Keyword optimization was used to identify tornadoes from the scanned data while reflecting changes to terms used in the historical vernacular. Additional metadata relating to intensity, time of occurrence, path characteristics, injuries, fatalities and damage were inferred from newspaper accounts. Further, tornadoes from the existing Severe Storms Archive were cross-validated and additional metadata determined for inclusion in the new climatology. Based on documentary evidence, tornadoes were rated via the Fujita scale using three categorizations to reflect uncertainty in historical strength determination (Weak F0-F1, Strong F2-F3 and Violent F4-F5). The quality of record for each identified event was categorized into three levels (Possible, Likely or Definite) based on the reliability of observations, as well as documentation of characteristics indicating the presence of a tornadic event.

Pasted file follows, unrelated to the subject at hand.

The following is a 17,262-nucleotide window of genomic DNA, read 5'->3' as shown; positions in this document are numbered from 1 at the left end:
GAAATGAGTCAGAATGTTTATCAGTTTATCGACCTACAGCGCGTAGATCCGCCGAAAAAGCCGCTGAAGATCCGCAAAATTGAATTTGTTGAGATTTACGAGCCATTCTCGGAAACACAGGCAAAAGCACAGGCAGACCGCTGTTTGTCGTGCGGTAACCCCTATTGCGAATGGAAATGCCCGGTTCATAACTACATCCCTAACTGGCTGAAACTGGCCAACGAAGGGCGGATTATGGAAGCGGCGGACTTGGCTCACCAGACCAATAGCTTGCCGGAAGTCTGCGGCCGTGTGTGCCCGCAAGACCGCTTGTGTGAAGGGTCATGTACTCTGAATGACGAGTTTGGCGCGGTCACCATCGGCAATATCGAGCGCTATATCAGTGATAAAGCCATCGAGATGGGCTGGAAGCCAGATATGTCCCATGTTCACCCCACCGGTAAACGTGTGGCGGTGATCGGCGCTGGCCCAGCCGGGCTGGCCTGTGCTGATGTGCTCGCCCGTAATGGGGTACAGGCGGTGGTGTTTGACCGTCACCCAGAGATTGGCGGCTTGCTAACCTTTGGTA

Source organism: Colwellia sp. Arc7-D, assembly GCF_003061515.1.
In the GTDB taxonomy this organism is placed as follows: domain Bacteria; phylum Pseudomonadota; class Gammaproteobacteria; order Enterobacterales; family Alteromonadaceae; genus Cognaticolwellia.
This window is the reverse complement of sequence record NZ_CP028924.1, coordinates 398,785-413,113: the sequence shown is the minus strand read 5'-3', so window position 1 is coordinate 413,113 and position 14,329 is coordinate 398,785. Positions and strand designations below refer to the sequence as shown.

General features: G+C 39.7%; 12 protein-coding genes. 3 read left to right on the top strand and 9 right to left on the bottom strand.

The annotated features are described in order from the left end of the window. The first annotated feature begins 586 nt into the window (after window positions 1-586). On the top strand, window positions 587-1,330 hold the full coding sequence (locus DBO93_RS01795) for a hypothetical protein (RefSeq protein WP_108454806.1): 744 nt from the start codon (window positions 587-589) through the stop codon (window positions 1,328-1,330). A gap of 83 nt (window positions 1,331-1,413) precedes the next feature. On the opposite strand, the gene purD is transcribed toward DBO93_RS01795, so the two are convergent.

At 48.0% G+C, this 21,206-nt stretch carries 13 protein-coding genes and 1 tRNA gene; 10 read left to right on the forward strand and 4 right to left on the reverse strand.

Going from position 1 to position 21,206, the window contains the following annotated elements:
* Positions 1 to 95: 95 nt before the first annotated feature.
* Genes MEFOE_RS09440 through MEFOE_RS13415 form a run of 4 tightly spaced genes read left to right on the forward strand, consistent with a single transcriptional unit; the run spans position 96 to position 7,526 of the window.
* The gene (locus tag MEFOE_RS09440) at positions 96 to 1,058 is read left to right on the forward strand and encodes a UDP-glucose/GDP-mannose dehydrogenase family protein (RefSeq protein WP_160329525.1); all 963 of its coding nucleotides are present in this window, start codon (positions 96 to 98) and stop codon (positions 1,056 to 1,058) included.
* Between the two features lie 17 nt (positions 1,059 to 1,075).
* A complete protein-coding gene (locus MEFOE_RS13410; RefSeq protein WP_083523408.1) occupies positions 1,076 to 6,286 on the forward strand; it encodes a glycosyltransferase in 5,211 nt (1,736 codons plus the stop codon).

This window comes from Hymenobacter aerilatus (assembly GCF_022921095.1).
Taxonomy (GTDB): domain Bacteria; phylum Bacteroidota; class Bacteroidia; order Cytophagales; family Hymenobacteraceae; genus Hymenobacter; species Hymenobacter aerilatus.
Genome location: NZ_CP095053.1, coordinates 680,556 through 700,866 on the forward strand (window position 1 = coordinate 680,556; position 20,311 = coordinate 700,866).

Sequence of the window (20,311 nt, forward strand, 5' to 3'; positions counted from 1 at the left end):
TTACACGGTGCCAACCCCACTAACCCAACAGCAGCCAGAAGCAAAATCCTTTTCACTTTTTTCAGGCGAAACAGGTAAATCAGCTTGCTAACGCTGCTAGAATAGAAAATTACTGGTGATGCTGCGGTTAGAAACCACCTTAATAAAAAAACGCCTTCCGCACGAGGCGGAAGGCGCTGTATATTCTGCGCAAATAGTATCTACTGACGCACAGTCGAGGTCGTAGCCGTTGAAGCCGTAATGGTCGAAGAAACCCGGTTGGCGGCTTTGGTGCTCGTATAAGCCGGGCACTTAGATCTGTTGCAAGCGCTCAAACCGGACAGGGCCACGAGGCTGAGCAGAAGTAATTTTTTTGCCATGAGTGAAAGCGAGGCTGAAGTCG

The climatology in context of a recent observed year (2013) will be presented, highlighting that the annual frequency of tornadoes in Australia ranges between 30 and 80 observed tornado events per year but likely underestimates the total frequency given underreporting due to population density. Numerous tornado outbreak cases have also been identified throughout the length of the record. To further illustrate the risk posed for Australia by tornadoes, cases from 2013 encompassing the broad spectrum of tornado formative environments will be discussed. These results reveal that Australia is subject to tornadoes from most environmental sources on a relatively frequent basis, and this should play a greater role in the forecasting and warning process.